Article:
Although annual climatic variables were not important to the demography of B. gracilis, periods of extreme climatic conditions (i.e. prolonged drought) may have had important effects. Recruitment of B. gracilis was above average in the last 3 years of the two major drought periods (1938–40 1954–56), below average in the wetter 2–3 years following each of the drought periods, and below average during the variable drought period from 1964 to 1972. Because B. gracilis seedlings can survive drought conditions better than any other major species in the southern mixed prairie (Weaver & Mueller 1942), B. gracilis may have colonized areas opened by the death of other species during the drought periods. Low recruitment of B. gracilis after drought periods may indicate that vegetative growth of established plants, especially B. dactyloides, occupied resource gaps during wetter years as basal cover of B. dactyloides responds faster to changes in precipitation than B. gracilis (Weaver & Albertson 1956; Albertson & Tomanek 1965).

Above-average mortality of both genets and individuals following drought also indicates the importance of extreme climatic conditions to population dynamics of B. gracilis. Mortality was above average during and following the three drought periods for both genets and individuals. However, periods of peak mortality in 1961 and 1962 for both genets and individuals were not associated with drought periods.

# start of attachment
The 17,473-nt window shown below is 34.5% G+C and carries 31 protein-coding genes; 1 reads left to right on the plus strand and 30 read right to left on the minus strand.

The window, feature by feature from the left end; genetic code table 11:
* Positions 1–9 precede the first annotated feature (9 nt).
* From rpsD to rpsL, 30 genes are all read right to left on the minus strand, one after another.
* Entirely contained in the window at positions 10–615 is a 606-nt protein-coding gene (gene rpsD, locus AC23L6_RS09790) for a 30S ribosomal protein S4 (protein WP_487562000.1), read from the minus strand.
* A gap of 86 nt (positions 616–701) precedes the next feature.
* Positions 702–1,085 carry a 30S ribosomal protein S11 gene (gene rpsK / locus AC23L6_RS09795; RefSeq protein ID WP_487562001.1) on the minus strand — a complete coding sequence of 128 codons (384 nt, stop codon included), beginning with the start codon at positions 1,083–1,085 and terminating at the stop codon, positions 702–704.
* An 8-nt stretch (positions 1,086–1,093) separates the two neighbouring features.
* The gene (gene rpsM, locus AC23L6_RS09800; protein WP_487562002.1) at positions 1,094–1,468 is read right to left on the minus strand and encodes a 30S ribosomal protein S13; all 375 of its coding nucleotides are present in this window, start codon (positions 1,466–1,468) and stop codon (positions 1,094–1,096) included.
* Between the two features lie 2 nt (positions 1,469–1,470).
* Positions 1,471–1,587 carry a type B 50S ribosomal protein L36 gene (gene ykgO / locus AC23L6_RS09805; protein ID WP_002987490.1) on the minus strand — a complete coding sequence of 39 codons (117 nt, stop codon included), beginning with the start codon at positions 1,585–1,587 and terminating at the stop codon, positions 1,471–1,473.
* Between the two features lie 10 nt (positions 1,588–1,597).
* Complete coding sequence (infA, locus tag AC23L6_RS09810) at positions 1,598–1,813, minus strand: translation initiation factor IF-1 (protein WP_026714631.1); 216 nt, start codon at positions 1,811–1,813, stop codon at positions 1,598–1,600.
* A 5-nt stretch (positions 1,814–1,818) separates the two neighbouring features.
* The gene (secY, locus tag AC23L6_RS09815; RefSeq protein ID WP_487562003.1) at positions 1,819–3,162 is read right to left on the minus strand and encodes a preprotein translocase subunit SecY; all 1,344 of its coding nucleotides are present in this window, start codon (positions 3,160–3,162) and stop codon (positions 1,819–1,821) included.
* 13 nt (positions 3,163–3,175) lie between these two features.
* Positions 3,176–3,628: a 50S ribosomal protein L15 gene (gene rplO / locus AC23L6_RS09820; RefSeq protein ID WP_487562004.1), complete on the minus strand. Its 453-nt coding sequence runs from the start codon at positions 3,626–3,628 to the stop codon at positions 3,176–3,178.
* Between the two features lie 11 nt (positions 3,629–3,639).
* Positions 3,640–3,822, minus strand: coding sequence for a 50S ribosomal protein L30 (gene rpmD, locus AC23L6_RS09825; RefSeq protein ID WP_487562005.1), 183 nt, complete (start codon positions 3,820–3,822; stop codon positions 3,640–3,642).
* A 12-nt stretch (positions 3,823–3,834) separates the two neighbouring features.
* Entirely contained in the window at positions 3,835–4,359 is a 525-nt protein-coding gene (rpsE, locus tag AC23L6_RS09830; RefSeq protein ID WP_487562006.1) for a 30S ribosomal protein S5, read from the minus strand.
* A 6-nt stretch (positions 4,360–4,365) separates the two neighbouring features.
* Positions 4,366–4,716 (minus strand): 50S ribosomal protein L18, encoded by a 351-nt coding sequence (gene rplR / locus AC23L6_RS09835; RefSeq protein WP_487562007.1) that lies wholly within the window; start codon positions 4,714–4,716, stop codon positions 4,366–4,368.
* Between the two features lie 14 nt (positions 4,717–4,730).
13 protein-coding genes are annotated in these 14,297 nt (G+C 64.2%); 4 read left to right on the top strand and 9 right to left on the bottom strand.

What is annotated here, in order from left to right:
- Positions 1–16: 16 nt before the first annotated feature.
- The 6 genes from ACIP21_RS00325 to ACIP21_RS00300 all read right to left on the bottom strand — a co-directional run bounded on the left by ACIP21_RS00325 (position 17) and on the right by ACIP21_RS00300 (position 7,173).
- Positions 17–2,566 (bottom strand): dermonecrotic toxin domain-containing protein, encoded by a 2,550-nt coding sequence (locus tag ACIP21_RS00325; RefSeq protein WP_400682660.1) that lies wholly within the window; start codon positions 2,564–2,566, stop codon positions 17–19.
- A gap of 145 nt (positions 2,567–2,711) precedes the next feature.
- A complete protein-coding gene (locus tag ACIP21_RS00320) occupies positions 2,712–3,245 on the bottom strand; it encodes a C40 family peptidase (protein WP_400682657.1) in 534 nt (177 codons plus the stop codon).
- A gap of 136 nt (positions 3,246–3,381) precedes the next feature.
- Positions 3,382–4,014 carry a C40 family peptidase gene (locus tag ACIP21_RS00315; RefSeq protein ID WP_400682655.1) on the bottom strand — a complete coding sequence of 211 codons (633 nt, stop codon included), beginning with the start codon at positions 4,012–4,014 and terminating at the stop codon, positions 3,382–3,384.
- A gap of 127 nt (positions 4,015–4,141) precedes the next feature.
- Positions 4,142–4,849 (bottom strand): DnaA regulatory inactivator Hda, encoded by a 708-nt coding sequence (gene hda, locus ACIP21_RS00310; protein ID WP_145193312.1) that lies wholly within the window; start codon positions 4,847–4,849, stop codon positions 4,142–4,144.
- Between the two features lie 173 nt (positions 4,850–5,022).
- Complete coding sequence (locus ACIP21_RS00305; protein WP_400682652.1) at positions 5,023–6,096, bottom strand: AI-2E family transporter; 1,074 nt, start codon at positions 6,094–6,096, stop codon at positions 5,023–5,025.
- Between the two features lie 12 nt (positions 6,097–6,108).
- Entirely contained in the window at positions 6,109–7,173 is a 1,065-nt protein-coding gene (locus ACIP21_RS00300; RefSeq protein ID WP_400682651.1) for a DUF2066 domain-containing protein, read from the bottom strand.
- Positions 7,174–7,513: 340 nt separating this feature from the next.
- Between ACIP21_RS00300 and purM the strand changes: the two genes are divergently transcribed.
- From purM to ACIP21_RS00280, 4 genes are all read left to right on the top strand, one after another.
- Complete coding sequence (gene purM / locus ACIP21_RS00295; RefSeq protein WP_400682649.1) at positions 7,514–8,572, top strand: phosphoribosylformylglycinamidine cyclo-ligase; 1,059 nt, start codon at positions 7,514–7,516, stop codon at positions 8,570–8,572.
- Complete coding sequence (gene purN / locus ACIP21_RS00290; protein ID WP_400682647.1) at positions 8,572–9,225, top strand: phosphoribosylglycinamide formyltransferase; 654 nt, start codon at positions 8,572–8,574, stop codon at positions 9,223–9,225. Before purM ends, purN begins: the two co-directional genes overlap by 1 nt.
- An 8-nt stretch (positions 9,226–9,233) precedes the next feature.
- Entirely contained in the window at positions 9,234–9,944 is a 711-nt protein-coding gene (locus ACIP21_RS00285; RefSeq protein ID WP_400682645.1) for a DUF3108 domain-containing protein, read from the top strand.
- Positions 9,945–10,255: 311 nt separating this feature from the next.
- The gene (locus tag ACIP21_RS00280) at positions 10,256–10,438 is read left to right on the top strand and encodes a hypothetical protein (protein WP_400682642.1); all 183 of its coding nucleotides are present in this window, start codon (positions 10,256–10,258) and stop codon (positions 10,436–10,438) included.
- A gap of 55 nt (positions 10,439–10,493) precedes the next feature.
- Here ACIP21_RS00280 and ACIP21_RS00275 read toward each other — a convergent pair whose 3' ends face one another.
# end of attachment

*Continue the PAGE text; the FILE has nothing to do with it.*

We thank the present and past faculty and graduate students of the Department of Biology at Fort Hays State University for collecting the chart quadrat data and sharing it with us. We want to especially thank Gerald Tomanek, Robert Nicholson and Gary Hullett at Fort Hays State University for valuable discussion and invaluable help obtaining the chart quadrat data. Gary Richardson in the Department of Statistics at Colorado State University provided statistical advice. Martha Coleman provided invaluable help with the GIS analysis.

The research was supported by grants from the National Science Foundation (BSR 90-13888, BSR 90-11659) and the Colorado State University Experiment Station (1-50661).

Received 19 February 1998revision accepted 18 August 1998